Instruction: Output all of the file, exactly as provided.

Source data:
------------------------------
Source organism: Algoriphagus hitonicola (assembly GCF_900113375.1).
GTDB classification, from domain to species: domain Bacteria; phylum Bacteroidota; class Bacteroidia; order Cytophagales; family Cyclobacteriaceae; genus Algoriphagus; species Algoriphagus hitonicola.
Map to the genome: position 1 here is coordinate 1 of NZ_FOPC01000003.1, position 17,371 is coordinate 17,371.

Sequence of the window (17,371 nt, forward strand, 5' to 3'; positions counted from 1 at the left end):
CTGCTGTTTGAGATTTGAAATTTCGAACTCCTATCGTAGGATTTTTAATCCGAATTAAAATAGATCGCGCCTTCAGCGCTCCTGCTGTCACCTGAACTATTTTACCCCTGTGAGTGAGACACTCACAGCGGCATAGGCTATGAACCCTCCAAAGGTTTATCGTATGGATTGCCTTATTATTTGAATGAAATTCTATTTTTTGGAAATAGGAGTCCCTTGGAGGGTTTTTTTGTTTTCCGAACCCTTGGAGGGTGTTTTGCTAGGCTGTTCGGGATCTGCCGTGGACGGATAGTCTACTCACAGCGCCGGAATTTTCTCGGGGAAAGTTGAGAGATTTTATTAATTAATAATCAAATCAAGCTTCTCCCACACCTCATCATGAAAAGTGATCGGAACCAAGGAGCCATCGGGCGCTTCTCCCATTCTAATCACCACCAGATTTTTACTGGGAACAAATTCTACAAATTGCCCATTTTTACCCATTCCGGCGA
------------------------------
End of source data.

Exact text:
Source organism: Algoriphagus hitonicola (assembly GCF_900113375.1).
GTDB classification, from domain to species: domain Bacteria; phylum Bacteroidota; class Bacteroidia; order Cytophagales; family Cyclobacteriaceae; genus Algoriphagus; species Algoriphagus hitonicola.
Map to the genome: position 1 here is coordinate 1 of NZ_FOPC01000003.1, position 17,371 is coordinate 17,371.

Sequence of the window (17,371 nt, forward strand, 5' to 3'; positions counted from 1 at the left end):
CTGCTGTTTGAGATTTGAAATTTCGAACTCCTATCGTAGGATTTTTAATCCGAATTAAAATAGATCGCGCCTTCAGCGCTCCTGCTGTCACCTGAACTATTTTACCCCTGTGAGTGAGACACTCACAGCGGCATAGGCTATGAACCCTCCAAAGGTTTATCGTATGGATTGCCTTATTATTTGAATGAAATTCTATTTTTTGGAAATAGGAGTCCCTTGGAGGGTTTTTTTGTTTTCCGAACCCTTGGAGGGTGTTTTGCTAGGCTGTTCGGGATCTGCCGTGGACGGATAGTCTACTCACAGCGCCGGAATTTTCTCGGGGAAAGTTGAGAGATTTTATTAATTAATAATCAAATCAAGCTTCTCCCACACCTCATCATGAAAAGTGATCGGAACCAAGGAGCCATCGGGCGCTTCTCCCATTCTAATCACCACCAGATTTTTACTGGGAACAAATTCTACAAATTGCCCATTTTTACCCATTCCGGCGA